Thursday, May 7, 2009

What makes a perfect PYP unit of inquiry?

This is a discussion I started on the PYP Threads Ning, click here to see it and join in the conversation, or comment here... whatever is easiest!

I was talking to Tod Baker this morning about the exhibition unit. We were both of the opinion that there is too much pressure on Grade 5 teachers to put together the perfect unit, and under the scrutiny of the whole school community too. We felt that it needs to be viewed as "just another unit" and that the teachers of other grades need to shoulder the responsibility for making their units a bit more like the exhibition. It seems like Grade 5 teachers are often having to teach a lot of the skills necessary for a successful exhibition to the students for the first time. Does that mean they're not arriving in Grade 5 fully prepared? In the end we agreed that there needs to be a middle ground: that the exhibition needs to be like just another unit, and that the units in other grades need to be more like the exhibition.

So, what are the ingredients of a "perfect" unit of inquiry? Let's talk about it... I'll get us started with a thought I had shortly after my conversation with Tod. We're just about to start writing our reports and I was reminded of that fact as I visited the bathroom today and my mind was immediately filled with doom and dread. But, then I remembered the How we express ourselves unit that we taught in the first few months of 2009. I was suddenly really looking forward to writing the comments for that unit as I had so much to say about every student in Grade 4. I know the learning journey of each and every kid, I know the processes they went through, I know their successes and failures and I know their feelings and emotions from the beginning of the unit to the end.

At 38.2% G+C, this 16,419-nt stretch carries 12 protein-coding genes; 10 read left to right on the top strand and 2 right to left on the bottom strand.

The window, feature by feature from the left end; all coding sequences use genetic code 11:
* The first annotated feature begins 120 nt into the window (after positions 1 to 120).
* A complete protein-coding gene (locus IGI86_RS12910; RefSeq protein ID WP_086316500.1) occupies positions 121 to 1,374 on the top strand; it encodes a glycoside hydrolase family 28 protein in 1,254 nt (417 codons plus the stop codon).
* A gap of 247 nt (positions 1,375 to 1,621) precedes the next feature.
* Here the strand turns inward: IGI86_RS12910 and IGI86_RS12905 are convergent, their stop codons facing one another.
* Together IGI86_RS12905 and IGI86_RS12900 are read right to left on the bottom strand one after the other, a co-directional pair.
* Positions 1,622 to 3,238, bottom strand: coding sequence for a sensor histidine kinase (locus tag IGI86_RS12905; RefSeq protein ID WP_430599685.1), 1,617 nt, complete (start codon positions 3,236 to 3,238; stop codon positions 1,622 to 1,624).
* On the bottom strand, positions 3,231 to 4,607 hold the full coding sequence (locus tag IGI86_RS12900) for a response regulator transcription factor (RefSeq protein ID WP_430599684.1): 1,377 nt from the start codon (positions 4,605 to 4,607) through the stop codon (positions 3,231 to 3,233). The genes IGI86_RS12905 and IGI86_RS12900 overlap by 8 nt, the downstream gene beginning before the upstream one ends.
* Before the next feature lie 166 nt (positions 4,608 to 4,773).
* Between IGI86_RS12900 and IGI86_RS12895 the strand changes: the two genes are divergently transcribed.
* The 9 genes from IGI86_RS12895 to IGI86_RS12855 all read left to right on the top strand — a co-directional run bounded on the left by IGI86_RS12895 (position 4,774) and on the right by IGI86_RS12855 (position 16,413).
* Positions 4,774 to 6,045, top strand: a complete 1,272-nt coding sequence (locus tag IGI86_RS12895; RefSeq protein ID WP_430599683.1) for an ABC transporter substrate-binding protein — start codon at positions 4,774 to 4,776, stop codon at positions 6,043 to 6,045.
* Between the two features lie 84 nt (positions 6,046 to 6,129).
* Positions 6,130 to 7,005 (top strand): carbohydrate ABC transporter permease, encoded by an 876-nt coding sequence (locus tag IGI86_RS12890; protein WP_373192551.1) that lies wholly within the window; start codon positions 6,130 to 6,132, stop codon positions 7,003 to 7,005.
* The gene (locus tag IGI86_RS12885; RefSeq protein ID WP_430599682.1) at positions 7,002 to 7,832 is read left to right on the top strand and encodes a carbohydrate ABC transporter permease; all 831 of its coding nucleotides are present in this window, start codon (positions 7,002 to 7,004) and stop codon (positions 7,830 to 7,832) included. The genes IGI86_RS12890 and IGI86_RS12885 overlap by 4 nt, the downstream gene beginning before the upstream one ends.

So, is that the true test of an excellent unit of inquiry? If so, how did we put a unit like that together. I'll try and sum it up in some bullet points:

- We made the unit totally personal, valuing student reactions to and perspectives about art. - We empowered the students and made things possible for them, rather than telling them what was not possible.
- We created totally authentic experiences for them, including taking them to the art supply shop to purchase their art materials and turning our classrooms into art studios for three weeks.
- We used visible thinking strategies to capture their thoughts and ideas and display them publicly, showing that we value their thinking and "casting our net" to bring other people into our learning community.
- We involved parents, students, experts and other members of the school community at various points in the unit as active participants, not just passive observers.
- We
guided the students through the creative process and worked alongside them, modeling our enjoyment of creativity and willingness to take risks.
- We celebrated their final pieces of art with a big gallery opening that made them feel like real artists.
- We used assessment techniques that offered them the chance to genuinely reflect on their learning journey.

This is just one of the Grade 4 units this academic year, and it was certainly one of the best. Not perfect, but the closest we've come. Please share your thoughts on one or more of your best units and what made it work so well.

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